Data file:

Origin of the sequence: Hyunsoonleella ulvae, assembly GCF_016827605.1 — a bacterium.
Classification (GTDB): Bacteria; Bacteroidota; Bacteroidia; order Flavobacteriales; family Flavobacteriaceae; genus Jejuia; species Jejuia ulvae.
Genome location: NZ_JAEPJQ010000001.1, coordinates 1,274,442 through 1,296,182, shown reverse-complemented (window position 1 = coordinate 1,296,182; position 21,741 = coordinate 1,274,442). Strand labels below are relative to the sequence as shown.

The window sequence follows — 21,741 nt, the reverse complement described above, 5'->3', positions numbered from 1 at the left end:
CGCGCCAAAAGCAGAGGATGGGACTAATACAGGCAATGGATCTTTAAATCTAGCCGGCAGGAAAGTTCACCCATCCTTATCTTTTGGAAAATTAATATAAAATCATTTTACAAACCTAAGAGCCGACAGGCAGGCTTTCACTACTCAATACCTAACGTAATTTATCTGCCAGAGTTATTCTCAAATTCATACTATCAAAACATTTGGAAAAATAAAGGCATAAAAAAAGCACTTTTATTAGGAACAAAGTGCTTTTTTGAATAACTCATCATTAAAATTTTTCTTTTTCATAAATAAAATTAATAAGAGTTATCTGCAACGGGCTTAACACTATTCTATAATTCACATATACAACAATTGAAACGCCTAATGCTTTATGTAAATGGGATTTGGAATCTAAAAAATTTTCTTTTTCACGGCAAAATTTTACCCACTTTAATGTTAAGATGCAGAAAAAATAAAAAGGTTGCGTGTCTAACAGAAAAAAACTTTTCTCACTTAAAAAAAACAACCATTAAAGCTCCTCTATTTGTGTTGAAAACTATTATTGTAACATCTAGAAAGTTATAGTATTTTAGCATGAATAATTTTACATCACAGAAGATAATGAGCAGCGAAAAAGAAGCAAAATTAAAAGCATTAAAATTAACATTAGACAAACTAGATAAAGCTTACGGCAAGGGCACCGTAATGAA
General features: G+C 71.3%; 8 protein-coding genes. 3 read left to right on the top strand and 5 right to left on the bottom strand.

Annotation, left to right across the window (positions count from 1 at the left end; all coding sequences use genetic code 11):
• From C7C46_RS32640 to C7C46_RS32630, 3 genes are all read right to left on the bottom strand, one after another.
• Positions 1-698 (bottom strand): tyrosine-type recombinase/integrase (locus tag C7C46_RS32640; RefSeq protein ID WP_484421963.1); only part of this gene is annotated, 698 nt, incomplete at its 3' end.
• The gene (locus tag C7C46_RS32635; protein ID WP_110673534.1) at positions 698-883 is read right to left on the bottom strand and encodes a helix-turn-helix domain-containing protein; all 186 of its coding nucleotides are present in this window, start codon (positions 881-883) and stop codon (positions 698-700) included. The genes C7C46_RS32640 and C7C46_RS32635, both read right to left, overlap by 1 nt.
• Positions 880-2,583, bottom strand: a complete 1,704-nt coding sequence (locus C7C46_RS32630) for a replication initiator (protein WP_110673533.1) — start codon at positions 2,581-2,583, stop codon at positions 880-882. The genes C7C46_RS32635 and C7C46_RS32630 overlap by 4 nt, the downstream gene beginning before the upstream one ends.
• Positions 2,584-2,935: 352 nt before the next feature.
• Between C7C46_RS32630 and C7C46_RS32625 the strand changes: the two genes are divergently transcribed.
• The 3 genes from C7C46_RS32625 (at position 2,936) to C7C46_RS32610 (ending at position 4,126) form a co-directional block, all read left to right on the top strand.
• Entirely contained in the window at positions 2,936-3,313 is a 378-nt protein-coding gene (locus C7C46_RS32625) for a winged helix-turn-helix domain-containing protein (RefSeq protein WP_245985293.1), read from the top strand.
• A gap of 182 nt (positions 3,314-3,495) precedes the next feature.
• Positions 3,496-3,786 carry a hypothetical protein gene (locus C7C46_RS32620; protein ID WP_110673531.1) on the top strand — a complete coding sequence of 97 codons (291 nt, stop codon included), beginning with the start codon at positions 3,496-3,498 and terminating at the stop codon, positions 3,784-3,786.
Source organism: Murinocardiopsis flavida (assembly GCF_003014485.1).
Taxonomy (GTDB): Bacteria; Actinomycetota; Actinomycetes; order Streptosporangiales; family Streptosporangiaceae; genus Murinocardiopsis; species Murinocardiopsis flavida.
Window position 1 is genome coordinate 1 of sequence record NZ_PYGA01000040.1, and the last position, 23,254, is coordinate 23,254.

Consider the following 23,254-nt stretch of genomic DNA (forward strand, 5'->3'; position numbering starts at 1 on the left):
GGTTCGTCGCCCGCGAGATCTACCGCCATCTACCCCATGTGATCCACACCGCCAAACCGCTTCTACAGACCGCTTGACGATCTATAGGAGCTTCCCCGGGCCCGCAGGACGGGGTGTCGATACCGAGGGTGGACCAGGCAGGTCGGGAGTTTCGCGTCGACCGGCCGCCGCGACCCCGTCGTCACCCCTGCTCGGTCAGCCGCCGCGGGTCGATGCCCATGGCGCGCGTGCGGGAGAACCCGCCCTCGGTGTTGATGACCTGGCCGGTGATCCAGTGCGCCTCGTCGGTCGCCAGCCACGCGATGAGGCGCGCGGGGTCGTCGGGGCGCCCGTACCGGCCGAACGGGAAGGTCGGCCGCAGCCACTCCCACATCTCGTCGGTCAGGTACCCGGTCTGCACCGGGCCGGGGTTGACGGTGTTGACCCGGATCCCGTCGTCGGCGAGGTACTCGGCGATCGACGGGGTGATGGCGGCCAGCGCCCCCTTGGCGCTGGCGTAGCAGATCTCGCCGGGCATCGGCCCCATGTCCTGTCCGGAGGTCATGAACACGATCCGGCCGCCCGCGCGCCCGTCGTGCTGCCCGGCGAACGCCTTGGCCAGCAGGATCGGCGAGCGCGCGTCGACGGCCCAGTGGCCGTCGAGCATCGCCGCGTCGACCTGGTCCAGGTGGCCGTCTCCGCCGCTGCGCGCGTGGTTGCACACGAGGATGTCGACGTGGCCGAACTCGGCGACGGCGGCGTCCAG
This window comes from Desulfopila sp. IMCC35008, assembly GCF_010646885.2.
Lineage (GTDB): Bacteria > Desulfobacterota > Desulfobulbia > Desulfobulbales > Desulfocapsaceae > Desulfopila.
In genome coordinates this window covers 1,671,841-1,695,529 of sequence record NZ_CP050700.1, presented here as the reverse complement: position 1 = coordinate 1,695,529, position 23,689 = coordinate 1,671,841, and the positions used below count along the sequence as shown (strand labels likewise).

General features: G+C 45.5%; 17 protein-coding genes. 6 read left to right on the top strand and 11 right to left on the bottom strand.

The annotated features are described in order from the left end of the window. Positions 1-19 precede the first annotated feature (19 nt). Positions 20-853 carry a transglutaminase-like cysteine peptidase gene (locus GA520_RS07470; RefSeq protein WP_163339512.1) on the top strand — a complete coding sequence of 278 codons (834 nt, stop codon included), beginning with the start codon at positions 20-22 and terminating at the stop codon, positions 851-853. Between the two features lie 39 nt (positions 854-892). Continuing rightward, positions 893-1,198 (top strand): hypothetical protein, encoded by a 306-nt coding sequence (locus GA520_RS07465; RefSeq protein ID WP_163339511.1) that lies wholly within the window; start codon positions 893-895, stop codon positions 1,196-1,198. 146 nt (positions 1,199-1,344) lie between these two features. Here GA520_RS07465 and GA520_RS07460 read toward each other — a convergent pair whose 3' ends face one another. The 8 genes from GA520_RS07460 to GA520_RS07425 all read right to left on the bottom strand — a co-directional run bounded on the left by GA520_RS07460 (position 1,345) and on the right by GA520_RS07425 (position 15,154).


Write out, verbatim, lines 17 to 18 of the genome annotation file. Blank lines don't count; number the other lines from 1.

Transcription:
• Positions 3,496-3,786 carry a hypothetical protein gene (locus C7C46_RS32620; protein ID WP_110673531.1) on the top strand — a complete coding sequence of 97 codons (291 nt, stop codon included), beginning with the start codon at positions 3,496-3,498 and terminating at the stop codon, positions 3,784-3,786.
Source organism: Murinocardiopsis flavida (assembly GCF_003014485.1).